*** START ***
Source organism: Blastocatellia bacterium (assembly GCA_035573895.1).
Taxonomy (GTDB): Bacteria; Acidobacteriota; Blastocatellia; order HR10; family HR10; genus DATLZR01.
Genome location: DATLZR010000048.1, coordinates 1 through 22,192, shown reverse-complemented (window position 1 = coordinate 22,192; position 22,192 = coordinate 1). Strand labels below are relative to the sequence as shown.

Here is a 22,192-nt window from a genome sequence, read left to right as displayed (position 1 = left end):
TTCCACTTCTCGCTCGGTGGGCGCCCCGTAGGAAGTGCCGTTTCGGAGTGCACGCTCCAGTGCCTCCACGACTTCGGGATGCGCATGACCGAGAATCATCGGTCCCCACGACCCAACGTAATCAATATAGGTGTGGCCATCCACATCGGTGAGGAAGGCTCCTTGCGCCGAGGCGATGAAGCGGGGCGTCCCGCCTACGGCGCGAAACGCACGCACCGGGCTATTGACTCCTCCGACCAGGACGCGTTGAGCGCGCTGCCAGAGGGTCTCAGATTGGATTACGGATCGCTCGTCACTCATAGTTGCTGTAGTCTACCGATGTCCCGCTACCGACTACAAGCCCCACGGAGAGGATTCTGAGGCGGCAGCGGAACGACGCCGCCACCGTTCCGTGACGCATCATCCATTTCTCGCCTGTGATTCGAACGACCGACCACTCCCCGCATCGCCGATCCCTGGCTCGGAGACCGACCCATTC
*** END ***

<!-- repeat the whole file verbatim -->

Source organism: Blastocatellia bacterium (assembly GCA_035573895.1).
Taxonomy (GTDB): Bacteria; Acidobacteriota; Blastocatellia; order HR10; family HR10; genus DATLZR01.
Genome location: DATLZR010000048.1, coordinates 1 through 22,192, shown reverse-complemented (window position 1 = coordinate 22,192; position 22,192 = coordinate 1). Strand labels below are relative to the sequence as shown.

Here is a 22,192-nt window from a genome sequence, read left to right as displayed (position 1 = left end):
TTCCACTTCTCGCTCGGTGGGCGCCCCGTAGGAAGTGCCGTTTCGGAGTGCACGCTCCAGTGCCTCCACGACTTCGGGATGCGCATGACCGAGAATCATCGGTCCCCACGACCCAACGTAATCAATATAGGTGTGGCCATCCACATCGGTGAGGAAGGCTCCTTGCGCCGAGGCGATGAAGCGGGGCGTCCCGCCTACGGCGCGAAACGCACGCACCGGGCTATTGACTCCTCCGACCAGGACGCGTTGAGCGCGCTGCCAGAGGGTCTCAGATTGGATTACGGATCGCTCGTCACTCATAGTTGCTGTAGTCTACCGATGTCCCGCTACCGACTACAAGCCCCACGGAGAGGATTCTGAGGCGGCAGCGGAACGACGCCGCCACCGTTCCGTGACGCATCATCCATTTCTCGCCTGTGATTCGAACGACCGACCACTCCCCGCATCGCCGATCCCTGGCTCGGAGACCGACCCATTC